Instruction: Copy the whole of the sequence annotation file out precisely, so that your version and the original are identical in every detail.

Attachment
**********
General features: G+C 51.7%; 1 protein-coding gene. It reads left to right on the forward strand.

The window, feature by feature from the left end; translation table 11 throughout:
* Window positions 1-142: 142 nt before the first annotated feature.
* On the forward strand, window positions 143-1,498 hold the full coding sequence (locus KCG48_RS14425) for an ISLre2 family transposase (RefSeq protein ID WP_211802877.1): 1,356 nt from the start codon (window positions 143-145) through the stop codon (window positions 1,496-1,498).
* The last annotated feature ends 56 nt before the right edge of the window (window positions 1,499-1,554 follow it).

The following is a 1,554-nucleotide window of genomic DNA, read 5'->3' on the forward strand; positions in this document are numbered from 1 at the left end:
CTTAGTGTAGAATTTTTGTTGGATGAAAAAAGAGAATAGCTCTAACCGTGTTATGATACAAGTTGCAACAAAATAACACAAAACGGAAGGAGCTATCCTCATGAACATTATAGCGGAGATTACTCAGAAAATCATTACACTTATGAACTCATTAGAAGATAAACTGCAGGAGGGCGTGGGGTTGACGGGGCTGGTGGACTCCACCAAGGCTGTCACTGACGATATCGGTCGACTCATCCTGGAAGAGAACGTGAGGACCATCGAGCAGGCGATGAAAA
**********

General features: G+C 51.7%; 1 protein-coding gene. It reads left to right on the forward strand.

The window, feature by feature from the left end; translation table 11 throughout:
* Window positions 1-142: 142 nt before the first annotated feature.
* On the forward strand, window positions 143-1,498 hold the full coding sequence (locus KCG48_RS14425) for an ISLre2 family transposase (RefSeq protein ID WP_211802877.1): 1,356 nt from the start codon (window positions 143-145) through the stop codon (window positions 1,496-1,498).
* The last annotated feature ends 56 nt before the right edge of the window (window positions 1,499-1,554 follow it).

The following is a 1,554-nucleotide window of genomic DNA, read 5'->3' on the forward strand; positions in this document are numbered from 1 at the left end:
CTTAGTGTAGAATTTTTGTTGGATGAAAAAAGAGAATAGCTCTAACCGTGTTATGATACAAGTTGCAACAAAATAACACAAAACGGAAGGAGCTATCCTCATGAACATTATAGCGGAGATTACTCAGAAAATCATTACACTTATGAACTCATTAGAAGATAAACTGCAGGAGGGCGTGGGGTTGACGGGGCTGGTGGACTCCACCAAGGCTGTCACTGACGATATCGGTCGACTCATCCTGGAAGAGAACGTGAGGACCATCGAGCAGGCGATGAAAA